d) a first non-slip outer layer disposed upon and bonded to said first compressible layer, said first frame member and about one half of the width of a top surface of said recessed frame member, leaving a portion of said first compressible layer between said second frame member and said generally straight edge exposed, said first frame member being sandwiched between said first outer layer and said tapered peripheral portion of said first compressible layer, at least a portion of a periphery of said first outer layer assuming an angled orientation as a result of being positioned upon said first frame member and said tapered peripheral portion of said first compressible layer, said first frame member providing rigidity to said first outer layer so as to prevent roll-up of said first outer layer during use of said first floor matting section, said first outer layer overhanging said tapered peripheral portion of said first compressible layer and forming a first air gap between an underside of said first outer layer and a floor when said first floor matting section is placed upon said floor;
a second multilayer floor matting section including:
a) a second compressible layer for absorbing at least a portion of a weight of said user, said second compressible layer being tapered about a portion of a periphery thereof, said second compressible layer further having a generally straight edge configuration at one or more ends thereof;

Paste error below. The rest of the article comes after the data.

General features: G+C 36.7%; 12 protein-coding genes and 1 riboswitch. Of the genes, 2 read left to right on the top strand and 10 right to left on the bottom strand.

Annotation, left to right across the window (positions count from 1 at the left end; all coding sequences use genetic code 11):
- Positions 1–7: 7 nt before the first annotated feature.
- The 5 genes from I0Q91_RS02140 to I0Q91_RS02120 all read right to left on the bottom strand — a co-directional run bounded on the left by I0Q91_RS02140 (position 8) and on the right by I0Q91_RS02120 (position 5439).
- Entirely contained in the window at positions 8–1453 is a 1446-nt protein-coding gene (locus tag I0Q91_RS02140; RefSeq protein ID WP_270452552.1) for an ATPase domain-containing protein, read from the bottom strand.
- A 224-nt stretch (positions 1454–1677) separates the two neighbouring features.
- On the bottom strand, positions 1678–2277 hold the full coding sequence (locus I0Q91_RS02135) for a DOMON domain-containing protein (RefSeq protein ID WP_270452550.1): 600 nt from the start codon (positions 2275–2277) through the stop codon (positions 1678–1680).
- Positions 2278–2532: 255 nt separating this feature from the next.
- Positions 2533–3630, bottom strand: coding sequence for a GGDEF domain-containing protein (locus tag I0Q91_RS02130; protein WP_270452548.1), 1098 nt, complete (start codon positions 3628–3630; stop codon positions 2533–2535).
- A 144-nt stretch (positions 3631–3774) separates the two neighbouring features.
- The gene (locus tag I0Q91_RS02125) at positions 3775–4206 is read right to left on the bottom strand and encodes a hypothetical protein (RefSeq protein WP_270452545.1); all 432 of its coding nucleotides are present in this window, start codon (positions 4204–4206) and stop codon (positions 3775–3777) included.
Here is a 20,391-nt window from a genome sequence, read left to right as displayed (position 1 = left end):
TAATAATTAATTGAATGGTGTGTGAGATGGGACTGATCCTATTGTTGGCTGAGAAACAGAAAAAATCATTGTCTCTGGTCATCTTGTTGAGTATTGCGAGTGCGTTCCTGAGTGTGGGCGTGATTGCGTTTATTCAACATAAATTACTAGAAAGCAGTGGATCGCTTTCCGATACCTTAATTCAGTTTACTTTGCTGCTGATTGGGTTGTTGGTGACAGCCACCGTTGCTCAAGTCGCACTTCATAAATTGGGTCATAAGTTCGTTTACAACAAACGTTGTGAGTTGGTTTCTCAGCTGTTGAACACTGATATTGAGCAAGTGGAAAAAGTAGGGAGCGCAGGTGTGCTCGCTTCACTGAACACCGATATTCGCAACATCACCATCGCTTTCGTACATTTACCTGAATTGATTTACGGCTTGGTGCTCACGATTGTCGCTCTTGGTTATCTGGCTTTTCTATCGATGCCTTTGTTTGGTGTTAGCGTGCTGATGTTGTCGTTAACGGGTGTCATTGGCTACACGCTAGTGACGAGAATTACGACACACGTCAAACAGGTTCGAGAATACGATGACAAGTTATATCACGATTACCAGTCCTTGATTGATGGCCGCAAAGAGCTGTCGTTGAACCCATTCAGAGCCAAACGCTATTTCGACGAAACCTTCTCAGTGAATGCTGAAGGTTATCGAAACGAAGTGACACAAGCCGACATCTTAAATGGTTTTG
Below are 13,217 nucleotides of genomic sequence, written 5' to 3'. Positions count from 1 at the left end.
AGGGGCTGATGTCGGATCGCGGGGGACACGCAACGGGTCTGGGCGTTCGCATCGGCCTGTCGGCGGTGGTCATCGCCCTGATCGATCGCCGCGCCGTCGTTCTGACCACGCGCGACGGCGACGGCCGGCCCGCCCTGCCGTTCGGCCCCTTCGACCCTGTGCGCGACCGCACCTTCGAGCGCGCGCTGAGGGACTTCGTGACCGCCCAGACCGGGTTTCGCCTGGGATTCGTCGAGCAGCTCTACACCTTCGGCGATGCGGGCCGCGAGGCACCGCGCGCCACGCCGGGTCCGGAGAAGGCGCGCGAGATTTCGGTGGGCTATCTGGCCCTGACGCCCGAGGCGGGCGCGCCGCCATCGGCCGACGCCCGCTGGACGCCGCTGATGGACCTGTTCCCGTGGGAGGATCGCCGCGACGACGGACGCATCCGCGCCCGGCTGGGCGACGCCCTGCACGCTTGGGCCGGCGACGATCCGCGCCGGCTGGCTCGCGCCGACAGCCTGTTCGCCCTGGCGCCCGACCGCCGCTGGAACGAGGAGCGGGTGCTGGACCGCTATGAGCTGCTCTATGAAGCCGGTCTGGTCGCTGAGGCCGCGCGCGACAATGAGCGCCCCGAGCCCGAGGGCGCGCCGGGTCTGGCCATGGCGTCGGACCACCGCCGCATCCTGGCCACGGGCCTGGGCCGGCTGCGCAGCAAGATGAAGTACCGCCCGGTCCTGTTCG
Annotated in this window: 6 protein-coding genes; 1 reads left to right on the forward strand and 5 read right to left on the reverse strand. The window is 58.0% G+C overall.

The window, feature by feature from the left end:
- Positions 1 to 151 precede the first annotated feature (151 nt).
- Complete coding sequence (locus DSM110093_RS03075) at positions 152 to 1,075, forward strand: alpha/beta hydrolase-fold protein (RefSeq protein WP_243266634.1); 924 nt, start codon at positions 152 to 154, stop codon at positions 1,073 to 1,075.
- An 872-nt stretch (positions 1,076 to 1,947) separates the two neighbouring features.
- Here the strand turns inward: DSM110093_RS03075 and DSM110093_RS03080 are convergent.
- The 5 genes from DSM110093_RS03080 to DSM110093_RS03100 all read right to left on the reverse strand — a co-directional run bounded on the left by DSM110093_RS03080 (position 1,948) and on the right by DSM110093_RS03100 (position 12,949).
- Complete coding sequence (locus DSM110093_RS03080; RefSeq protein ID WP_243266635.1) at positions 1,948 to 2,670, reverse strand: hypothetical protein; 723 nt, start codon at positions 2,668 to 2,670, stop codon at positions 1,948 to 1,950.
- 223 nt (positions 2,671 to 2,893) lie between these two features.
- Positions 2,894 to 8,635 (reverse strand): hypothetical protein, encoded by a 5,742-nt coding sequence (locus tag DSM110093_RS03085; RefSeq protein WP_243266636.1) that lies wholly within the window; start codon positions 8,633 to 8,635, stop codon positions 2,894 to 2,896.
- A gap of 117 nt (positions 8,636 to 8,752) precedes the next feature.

b) a second frame member disposed upon said tapered peripheral portion of said second compressible layer, said second frame member assuming an angled orientation corresponding generally to an angle of the tapered peripheral portion of said second compressible layer;
c) a second non-slip outer layer disposed upon and bonded to said second compressible layer and said second frame member; a portion of said second non-slip layer extending beyond a top edge of the generally straight edge of said second compressible layer, said second frame member being sandwiched between said second outer layer and said tapered peripheral portion of said second compressible layer, at least a portion of a periphery of said first outer layer assuming an angled orientation as a result of being positioned upon said second frame member and said tapered peripheral portion of said first compressible layer, said second frame member providing rigidity to said second outer layer so as to prevent roll-up of said second outer layer during use of said second floor matting section, said second outer layer overhanging said tapered peripheral portion of said second compressible and forming a second air gap between an underside of said second outer layer and said floor when said first floor matting section is placed upon said floor; and